Mennonites are all across the world

There are over 1 million members in 61 countries across the world. Mennonites work at all kinds of jobs and speak dozens of languages, but count themselves as part of the larger Christian church.

Where Does The Name Come From?

Like Lutherans who were named after Martin Luther, Mennonites were nicknamed after an early Dutch leader, Menno Simons. But just as Menno Simons was a follower of Christ, so Mennonites today are followers of Christ, not Menno.

The Beginnings

In the 16th century Protestant Reformation in Europe, small groups of earnest young believers said that reformers Martin Luther and Huldreich Zwingli had not gone far enough. Conrad Grebel led one group in an attempt to recover New Testament Christianity when they baptized one another and verbalized their faith in Jesus Christ at Zurich, Switzerland, in January 1525.

Persecution, Martyrdom, Death

The movement also sprung up and spread all over South Germany and the Netherlands. Fired by their new faith, the believers began to share their faith. The official churches immediately opposed the movement and scoffed at them as Anabaptists, which literally means re-baptizers. The state would not tolerate this change because in essence it defied the government-run church, despite the Anabaptist’s strong appeal to Scripture in support of their position. Many Anabaptist leaders were martyred. Thousands more were tortured and killed over the next two generations.

Fifty years of persecution took a terrible toll. The small groups lived without the right to own property or to meet publicly for worship. They moved to many places, including Russia and North America, seeking freedom to live their faith according to their consciences. From 1575 to 1850 the movement grew mainly by winning its own children to faith. In nearly every generation over the past 450 years, the church has experienced persecution somewhere in the world.

Growth Around The World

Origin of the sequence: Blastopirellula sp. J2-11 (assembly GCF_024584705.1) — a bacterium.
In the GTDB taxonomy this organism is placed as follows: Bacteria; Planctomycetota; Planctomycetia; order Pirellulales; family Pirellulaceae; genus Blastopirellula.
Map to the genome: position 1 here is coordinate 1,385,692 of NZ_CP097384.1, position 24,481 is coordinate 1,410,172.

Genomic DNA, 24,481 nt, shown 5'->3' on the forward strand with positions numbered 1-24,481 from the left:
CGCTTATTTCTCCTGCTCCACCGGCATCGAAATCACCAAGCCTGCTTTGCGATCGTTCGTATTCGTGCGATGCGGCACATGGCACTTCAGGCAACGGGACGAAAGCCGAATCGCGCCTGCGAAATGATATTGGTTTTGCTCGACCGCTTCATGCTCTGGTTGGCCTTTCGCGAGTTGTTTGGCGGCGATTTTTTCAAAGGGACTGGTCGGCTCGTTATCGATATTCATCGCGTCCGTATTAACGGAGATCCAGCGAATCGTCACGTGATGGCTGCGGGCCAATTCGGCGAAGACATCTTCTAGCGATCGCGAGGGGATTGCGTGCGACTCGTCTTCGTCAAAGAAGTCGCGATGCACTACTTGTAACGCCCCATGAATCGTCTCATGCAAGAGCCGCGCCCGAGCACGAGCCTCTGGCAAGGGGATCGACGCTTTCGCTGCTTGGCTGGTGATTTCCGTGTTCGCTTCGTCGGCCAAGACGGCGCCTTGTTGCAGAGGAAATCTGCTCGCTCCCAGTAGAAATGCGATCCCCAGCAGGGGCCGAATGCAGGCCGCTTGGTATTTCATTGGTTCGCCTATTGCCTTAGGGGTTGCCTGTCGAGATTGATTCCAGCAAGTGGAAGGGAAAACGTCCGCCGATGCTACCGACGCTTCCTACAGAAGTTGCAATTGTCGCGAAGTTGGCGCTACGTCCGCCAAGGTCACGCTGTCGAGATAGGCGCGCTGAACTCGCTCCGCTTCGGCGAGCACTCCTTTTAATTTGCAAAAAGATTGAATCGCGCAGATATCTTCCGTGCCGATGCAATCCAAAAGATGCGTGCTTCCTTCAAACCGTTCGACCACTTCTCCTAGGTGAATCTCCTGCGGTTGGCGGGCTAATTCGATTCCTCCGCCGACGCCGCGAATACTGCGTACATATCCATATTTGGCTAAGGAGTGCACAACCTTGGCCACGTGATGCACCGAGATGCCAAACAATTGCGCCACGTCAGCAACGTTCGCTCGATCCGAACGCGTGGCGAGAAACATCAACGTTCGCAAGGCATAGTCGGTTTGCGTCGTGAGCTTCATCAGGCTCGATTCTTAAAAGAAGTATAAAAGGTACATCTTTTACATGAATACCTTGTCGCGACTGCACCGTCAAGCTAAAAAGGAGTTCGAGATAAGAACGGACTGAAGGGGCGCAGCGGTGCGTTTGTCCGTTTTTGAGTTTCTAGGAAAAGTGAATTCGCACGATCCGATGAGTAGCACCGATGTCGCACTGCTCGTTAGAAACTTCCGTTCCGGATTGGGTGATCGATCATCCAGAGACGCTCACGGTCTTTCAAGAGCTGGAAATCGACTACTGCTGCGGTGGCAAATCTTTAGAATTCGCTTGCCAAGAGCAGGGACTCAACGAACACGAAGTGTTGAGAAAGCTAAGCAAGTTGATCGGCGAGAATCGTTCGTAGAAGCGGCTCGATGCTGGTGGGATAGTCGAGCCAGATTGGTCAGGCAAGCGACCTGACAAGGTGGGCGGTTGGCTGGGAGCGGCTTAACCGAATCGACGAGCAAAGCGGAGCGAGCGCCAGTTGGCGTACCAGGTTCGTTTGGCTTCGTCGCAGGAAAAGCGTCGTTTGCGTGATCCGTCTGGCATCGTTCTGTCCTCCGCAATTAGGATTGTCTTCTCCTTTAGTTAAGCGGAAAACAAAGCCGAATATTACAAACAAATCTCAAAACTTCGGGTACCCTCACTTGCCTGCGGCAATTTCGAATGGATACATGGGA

North American Mennonites began organizing home and foreign missions in the late 1800s. They sent a first wave of missionaries abroad during the years 1899-1915, and another round of mission expansion followed World War II.

Especially since the 1940s, Mennonites have developed a substantial ministry of emergency relief and development services which stand alongside church extension.

Currently, close to one-half of all Mennonites can be found in Africa, Asia, and Latin America, which is also where the church is experiencing the most rapid growth.

In places like Great Britain, Colombia and various African countries, persons and congregations are rediscovering the writings and teachings of the early Anabaptists and recognizing a new/old way to serve Jesus and be the church. Cloud of Witnesses, a video series available from Mennonite Media, documents some of these people, who are exploring Anabaptist themes in their own context.

As we move into the 21st century, Anabaptist-Mennonites continue to ask what following Jesus means in a world in which nationalism, racism, tribalism and class divide and destroy.

This church has not always lived up to its ideals, but God is gracious as God always has been and will be. Join us in our search to make Jesus Christ Lord of our lives!

For more information:

Perkasie Mennonite Church History

Perkasie Mennonite Church began as a ministry of Blooming Glen Mennonite Church in 1909. In 1948 it became an autonomous congregation of Franconia Mennonite Conference. From its beginnings, PMC has charted a progressive path and values the gifts of all and seeks to celebrate diversity. More on church history.